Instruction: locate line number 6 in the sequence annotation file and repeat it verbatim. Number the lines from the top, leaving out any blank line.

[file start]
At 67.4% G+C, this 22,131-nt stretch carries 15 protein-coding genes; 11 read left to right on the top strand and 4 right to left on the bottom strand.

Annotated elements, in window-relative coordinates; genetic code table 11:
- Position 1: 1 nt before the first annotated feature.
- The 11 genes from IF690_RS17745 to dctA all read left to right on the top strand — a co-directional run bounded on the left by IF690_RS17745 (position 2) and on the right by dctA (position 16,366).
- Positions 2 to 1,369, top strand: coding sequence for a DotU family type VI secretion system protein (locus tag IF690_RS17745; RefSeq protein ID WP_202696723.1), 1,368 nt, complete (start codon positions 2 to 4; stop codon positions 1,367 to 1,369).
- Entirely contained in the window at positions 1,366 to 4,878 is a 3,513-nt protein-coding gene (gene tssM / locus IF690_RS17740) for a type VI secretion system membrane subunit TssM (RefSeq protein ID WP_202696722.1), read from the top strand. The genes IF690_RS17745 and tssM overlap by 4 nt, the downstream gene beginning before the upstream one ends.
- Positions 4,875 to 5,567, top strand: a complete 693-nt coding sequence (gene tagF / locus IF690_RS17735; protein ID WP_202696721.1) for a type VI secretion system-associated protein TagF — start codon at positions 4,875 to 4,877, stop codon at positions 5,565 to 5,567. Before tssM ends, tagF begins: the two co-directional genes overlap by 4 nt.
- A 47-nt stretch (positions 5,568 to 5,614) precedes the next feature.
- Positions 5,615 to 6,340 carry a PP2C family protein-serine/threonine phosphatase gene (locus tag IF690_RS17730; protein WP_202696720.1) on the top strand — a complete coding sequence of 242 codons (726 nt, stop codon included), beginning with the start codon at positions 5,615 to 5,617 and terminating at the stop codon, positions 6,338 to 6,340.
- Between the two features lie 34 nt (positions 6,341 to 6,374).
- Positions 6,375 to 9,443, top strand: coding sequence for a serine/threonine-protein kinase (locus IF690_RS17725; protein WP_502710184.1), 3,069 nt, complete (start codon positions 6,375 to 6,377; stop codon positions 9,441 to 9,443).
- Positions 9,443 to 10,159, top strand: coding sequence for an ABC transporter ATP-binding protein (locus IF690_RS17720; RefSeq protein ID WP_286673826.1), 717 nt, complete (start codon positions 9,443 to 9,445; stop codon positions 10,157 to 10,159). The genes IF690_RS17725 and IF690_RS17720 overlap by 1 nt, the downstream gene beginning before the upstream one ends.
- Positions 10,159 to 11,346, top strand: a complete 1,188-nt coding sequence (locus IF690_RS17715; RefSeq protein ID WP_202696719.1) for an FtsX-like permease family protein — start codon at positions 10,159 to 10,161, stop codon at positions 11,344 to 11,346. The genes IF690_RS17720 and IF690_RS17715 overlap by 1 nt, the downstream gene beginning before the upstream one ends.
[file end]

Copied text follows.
- Entirely contained in the window at positions 1,366 to 4,878 is a 3,513-nt protein-coding gene (gene tssM / locus IF690_RS17740) for a type VI secretion system membrane subunit TssM (RefSeq protein ID WP_202696722.1), read from the top strand. The genes IF690_RS17745 and tssM overlap by 4 nt, the downstream gene beginning before the upstream one ends.